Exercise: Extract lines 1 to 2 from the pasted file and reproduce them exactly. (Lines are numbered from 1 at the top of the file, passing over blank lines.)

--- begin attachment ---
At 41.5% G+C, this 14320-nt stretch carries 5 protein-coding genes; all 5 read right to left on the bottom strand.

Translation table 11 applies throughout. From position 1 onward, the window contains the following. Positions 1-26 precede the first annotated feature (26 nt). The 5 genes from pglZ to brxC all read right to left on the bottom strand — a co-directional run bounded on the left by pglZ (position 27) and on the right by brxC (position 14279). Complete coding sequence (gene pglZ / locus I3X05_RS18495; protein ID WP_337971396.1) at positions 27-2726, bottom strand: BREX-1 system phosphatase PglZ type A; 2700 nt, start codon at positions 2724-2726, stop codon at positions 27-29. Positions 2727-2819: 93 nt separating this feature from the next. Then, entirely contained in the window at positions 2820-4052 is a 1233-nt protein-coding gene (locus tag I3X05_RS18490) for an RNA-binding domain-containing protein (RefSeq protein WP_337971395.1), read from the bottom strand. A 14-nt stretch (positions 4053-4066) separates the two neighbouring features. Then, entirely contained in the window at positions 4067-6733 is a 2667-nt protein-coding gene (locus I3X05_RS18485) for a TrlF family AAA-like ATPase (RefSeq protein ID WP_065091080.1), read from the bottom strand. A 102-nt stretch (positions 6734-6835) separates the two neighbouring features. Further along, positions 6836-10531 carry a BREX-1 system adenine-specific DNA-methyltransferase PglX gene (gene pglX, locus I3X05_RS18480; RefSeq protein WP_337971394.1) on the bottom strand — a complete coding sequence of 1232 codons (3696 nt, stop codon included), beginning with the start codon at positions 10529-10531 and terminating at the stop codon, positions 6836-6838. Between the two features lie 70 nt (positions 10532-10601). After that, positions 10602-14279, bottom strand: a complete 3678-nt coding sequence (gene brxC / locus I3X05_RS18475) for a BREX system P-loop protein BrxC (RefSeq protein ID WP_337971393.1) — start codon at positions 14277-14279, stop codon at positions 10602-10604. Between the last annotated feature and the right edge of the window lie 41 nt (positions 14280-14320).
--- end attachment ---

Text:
At 41.5% G+C, this 14320-nt stretch carries 5 protein-coding genes; all 5 read right to left on the bottom strand.

Translation table 11 applies throughout. From position 1 onward, the window contains the following. Positions 1-26 precede the first annotated feature (26 nt). The 5 genes from pglZ to brxC all read right to left on the bottom strand — a co-directional run bounded on the left by pglZ (position 27) and on the right by brxC (position 14279). Complete coding sequence (gene pglZ / locus I3X05_RS18495; protein ID WP_337971396.1) at positions 27-2726, bottom strand: BREX-1 system phosphatase PglZ type A; 2700 nt, start codon at positions 2724-2726, stop codon at positions 27-29. Positions 2727-2819: 93 nt separating this feature from the next. Then, entirely contained in the window at positions 2820-4052 is a 1233-nt protein-coding gene (locus tag I3X05_RS18490) for an RNA-binding domain-containing protein (RefSeq protein WP_337971395.1), read from the bottom strand. A 14-nt stretch (positions 4053-4066) separates the two neighbouring features. Then, entirely contained in the window at positions 4067-6733 is a 2667-nt protein-coding gene (locus I3X05_RS18485) for a TrlF family AAA-like ATPase (RefSeq protein ID WP_065091080.1), read from the bottom strand. A 102-nt stretch (positions 6734-6835) separates the two neighbouring features. Further along, positions 6836-10531 carry a BREX-1 system adenine-specific DNA-methyltransferase PglX gene (gene pglX, locus I3X05_RS18480; RefSeq protein WP_337971394.1) on the bottom strand — a complete coding sequence of 1232 codons (3696 nt, stop codon included), beginning with the start codon at positions 10529-10531 and terminating at the stop codon, positions 6836-6838. Between the two features lie 70 nt (positions 10532-10601). After that, positions 10602-14279, bottom strand: a complete 3678-nt coding sequence (gene brxC / locus I3X05_RS18475) for a BREX system P-loop protein BrxC (RefSeq protein ID WP_337971393.1) — start codon at positions 14277-14279, stop codon at positions 10602-10604. Between the last annotated feature and the right edge of the window lie 41 nt (positions 14280-14320).